Author Topic: 24 April: Hard landing at Spirit of St Louis Airport (KSUS), Missouri  (Read 1300 times)

Offline GeoffSM1

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Story and news video http://www.kmov.com/story/35230825/emergency-crews-respond-to-plane-crash-at-spirit-of-st-louis-airport

'As there was no distress call made, authorities believe the plane suffered a hard landing.'

Whilst it seems the pilot did not declare an emergency, after making two unsuccessful attempts to land on runway 8L he told the controller he was worried about fuel and asked  if there was a a grass area where he could land in a more favorable direction. Permission was refused. Subsequently the aircraft made the very heavy landing on the runway and sustained significant damage. The pilot was lucky not to be injured. If he had declared an emergency would he have been able to insist on landing on the grass?  Should the controller have given him the opportunity? In short, could the situation have been dealt with differently?
« Last Edit: April 28, 2017, 05:13:43 AM by GeoffSM1 »



Offline mike_ny

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Re: 24 April: Hard landing at Spirit of St Louis Airport (KSUS), Missouri
« Reply #1 on: April 28, 2017, 05:51:31 PM »
Geoff,
You are correct. For a fuel emergency, together with wind conditions which present a challenge for conventional gear (tailwheel) pilot, in an emergency the pilot-in-command is authorized to deviate from regulations as necessary for safety.
Quote
Title 14 of the Code of Federal Regulations (14 CFR) part 91, section 91.3 allows deviations from regulations during emergencies that allow the PIC to make the best decision to ensure safety of all personnel during these contingencies. Also, by declaring an emergency during flight, that aircraft becomes a priority to land safely. Pilots who become apprehensive for their safety for any reason should request assistance immediately.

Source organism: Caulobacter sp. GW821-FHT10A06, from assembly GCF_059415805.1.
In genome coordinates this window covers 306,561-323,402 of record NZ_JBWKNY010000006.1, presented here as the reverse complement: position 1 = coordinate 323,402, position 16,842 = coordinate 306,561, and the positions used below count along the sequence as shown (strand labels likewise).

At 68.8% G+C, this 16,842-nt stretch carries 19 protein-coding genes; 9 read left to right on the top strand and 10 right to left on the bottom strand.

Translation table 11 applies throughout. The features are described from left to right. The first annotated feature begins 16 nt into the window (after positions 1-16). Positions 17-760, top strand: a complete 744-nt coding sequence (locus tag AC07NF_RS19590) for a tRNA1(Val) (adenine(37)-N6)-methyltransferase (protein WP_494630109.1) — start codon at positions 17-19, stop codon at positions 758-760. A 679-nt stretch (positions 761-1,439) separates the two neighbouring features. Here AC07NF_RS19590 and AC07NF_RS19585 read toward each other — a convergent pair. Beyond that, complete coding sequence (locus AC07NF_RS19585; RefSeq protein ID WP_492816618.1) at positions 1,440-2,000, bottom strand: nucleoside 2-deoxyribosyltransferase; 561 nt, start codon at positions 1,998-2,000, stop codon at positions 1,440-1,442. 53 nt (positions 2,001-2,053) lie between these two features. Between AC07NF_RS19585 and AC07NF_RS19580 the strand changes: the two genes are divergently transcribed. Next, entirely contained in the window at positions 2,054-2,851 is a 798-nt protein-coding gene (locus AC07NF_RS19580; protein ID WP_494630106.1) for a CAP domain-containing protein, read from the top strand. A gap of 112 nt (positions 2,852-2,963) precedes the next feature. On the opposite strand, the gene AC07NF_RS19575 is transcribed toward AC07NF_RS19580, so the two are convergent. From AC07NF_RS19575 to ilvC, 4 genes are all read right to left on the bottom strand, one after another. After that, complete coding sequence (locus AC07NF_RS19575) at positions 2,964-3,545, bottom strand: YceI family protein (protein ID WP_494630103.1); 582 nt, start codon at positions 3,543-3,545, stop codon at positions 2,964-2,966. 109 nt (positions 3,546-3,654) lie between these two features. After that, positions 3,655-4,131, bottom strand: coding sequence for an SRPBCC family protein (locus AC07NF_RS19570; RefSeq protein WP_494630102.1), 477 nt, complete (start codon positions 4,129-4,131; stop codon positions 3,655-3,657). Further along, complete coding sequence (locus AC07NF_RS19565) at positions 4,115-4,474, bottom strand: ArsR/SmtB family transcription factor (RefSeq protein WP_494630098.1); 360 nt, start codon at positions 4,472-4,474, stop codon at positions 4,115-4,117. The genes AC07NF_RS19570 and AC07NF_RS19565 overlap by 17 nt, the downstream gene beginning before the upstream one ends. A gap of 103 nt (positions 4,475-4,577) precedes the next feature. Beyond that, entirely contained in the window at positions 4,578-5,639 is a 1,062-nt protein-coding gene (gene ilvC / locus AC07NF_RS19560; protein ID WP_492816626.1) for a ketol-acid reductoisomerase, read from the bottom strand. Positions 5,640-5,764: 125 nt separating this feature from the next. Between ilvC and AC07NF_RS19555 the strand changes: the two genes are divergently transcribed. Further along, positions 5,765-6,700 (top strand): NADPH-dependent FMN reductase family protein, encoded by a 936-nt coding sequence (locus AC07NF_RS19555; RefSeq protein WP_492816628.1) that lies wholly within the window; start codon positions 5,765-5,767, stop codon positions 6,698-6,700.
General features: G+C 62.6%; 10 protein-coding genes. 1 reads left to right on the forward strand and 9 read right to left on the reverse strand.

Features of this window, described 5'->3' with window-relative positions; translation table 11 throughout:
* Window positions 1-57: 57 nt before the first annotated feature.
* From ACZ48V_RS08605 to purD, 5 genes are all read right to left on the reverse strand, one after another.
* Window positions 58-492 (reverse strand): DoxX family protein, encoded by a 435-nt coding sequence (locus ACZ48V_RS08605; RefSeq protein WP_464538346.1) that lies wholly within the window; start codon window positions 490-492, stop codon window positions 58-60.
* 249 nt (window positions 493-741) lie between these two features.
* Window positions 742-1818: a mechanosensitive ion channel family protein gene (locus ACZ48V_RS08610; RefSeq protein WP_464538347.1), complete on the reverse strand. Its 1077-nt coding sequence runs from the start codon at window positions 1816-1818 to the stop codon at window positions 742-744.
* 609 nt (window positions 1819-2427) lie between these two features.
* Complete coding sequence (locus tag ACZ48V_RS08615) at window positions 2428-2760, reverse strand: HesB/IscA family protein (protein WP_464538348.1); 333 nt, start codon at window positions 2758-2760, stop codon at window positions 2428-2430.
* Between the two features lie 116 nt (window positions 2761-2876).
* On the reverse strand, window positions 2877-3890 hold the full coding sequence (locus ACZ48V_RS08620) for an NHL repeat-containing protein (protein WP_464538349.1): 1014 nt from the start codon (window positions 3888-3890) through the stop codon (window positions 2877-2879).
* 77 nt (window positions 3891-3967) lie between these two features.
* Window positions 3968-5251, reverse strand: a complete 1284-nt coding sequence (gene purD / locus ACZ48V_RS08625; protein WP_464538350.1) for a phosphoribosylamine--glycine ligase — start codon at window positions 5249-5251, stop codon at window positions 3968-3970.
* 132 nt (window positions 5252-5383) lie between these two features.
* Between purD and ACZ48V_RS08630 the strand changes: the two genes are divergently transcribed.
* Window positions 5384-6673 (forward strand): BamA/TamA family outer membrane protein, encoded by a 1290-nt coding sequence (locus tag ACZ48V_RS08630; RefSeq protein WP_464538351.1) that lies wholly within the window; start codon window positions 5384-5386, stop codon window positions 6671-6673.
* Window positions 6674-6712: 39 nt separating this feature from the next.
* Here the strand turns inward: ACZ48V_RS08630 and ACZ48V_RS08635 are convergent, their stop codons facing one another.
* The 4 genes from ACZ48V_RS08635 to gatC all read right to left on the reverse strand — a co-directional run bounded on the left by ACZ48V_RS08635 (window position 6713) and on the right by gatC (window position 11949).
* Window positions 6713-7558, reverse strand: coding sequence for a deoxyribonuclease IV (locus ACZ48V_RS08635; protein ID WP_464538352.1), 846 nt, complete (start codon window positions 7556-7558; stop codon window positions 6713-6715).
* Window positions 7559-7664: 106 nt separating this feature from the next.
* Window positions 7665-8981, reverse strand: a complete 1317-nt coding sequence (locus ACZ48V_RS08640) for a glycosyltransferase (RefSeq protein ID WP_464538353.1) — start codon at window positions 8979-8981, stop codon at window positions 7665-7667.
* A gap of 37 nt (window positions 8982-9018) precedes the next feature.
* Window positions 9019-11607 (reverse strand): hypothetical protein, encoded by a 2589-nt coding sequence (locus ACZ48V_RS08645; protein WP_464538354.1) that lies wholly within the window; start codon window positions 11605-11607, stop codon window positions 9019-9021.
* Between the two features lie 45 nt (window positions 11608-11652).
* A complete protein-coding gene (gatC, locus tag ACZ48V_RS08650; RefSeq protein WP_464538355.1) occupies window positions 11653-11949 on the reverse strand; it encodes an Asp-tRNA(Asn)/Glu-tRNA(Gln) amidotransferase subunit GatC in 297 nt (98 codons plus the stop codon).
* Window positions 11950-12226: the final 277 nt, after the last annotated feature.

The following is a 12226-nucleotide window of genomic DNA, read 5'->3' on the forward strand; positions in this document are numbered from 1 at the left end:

REF: Part 91, A, Section 91.3

If the runways and corresponding taxiways C, D, Z and W were clear(ed), it appears that taxiway C is oriented more closely with surface wind from the southeast.
Taxiway C (between E and A) is not completely straight, but that aircraft type would not typically require other than a short landing roll-out (at a relatively low, ground speed).
Large/tundra tires help for landing on a paved/un-paved surfaces.

Thankfully what matters most: it appears that no one was injured and there was a safe outcome for the pilot.
« Last Edit: April 28, 2017, 06:20:24 PM by mik_ny »

Offline GeoffSM1

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Re: 24 April: Hard landing at Spirit of St Louis Airport (KSUS), Missouri
« Reply #2 on: April 28, 2017, 07:23:48 PM »
Many thanks that comprehensive reply.
« Last Edit: April 29, 2017, 12:52:46 AM by GeoffSM1 »